Figure 1. Average price and rating relationship April 2022 - December 2023. The number of transactions for credits of each BeZero Carbon Rating in the period analysed is indicated by the size of the data point. Analysis uses transacted price data from Xpansiv CBL market.

Carbon insurance and carbon ratings can be considered two sides of the same coin. Where BeZero reviews project data to understand if the project achieves a certain degree of quality, Kita reviews similar data to understand if the project (and associated supporting entities) will perform as it says it will based on key risks. Carbon insurance is another risk management tool that should be in every company’s toolbox. The types of risks inherent to the carbon markets where insurance may help include:

  • Non-Delivery - The risk that the credits expected/promised from a project are not delivered in part or in full (or on time).

  • Reversal – The risk that carbon captured by a project may be re-released into the atmosphere. This risk is most significant for forestry and land-use projects, for example if a forest burns down. Engineered solutions could suffer a reversal, for example if carbon stored underground leaked.

  • Counterparty – The risk that parties within the transaction may default on the contract and not fulfil their obligations. This can be a particular concern within the VCM, as it is an unregulated market with many small companies in a wide range of jurisdictions. A lack of standardised contracts can exacerbate this risk.

  • Invalidation – The risk that the carbon credits or an entire project are invalidated, for example due to a fraudulent or negligent act, a significant reversal of carbon dioxide back into the atmosphere, or a significant shift in methodology.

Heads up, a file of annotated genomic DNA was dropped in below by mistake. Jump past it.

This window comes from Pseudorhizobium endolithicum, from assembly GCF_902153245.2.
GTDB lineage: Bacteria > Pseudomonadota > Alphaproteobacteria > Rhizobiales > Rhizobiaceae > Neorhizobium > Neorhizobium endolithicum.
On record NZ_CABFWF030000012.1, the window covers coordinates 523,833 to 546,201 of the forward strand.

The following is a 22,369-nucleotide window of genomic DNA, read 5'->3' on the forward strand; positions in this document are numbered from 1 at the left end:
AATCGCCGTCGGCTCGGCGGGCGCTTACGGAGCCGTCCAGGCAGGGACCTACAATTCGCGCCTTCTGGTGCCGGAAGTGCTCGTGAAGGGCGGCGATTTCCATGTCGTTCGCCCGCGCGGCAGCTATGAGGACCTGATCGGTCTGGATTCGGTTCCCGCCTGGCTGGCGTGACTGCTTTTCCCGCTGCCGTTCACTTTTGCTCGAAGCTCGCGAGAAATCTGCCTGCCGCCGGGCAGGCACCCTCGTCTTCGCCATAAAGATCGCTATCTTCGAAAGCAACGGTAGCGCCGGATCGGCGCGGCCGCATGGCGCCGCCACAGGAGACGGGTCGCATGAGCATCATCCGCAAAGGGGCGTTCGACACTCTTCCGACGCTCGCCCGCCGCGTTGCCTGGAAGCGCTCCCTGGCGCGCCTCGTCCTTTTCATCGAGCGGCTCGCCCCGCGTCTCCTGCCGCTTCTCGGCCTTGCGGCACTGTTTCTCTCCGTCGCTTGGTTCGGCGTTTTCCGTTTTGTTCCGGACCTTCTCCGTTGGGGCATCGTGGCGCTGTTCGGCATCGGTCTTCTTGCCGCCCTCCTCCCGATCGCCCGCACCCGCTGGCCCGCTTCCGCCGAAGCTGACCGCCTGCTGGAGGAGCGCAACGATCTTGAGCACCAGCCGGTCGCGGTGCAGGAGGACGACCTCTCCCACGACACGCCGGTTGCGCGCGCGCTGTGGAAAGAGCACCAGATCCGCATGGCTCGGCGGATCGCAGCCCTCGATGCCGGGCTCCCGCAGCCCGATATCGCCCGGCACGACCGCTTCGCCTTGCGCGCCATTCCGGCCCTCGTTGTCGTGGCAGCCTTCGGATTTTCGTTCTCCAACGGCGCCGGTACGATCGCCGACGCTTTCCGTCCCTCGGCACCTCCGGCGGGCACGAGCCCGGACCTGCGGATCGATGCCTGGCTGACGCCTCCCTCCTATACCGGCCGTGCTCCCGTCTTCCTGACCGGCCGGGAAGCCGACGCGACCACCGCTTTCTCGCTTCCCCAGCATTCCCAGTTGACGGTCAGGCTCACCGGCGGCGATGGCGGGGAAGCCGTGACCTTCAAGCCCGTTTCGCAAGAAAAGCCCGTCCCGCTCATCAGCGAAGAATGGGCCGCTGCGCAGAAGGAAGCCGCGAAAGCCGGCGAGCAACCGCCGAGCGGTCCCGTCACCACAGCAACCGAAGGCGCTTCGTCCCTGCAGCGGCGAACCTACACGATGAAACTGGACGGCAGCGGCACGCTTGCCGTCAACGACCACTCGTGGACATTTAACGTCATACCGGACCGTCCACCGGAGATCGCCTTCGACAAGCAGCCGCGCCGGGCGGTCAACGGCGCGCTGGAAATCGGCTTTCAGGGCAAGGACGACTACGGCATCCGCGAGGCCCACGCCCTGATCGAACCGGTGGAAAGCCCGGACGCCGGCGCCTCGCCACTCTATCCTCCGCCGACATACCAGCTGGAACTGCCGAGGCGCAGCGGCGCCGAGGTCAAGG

• Political - The risk that a host country may alter its regulations, impacting the carbon project, transaction or sale of credits. This is an emerging risk in particular for Article 6 markets. Specific to pre-issuance credits, the top 3 risks where companies face the most exposure are non-delivery, counterparty and political.

As we showed in our report Three Pillars, insurance and ratings are key foundations of the VCM. Standardising robust MRV, ratings, and insurance across the market will provide the adequate trust and risk management layers to help drive investment and scale this market.

Pillars of integrity for the removals market: MRV, carbon ratings, and carbon insurance

Figure 2. Pillars of integrity in the carbon removal market

As the market moves towards pre-issuance credits, it is important that these fundamentals are transferred over. Project execution risk needs to be priced and evaluated alongside carbon risk. This will allow investors and buyers to properly be able to evaluate the risk of a project delivering as promised.

Kita Earth and Oxbow Partners will be co-hosting a webinar on Wednesday 7th February to explore the vital role that insurance plays in supporting carbon markets. BeZero’s Lead Analytical Officer Ronan Carr will share his thoughts on how carbon ratings can help insurers manage risk. He will also be joined by speakers from London Stock Exchange Group and CUR8. Register today to learn why carbon credits may be the next billion-dollar insurance market.


¹ MSCI, Ecosystem Marketplace, BeZero analysis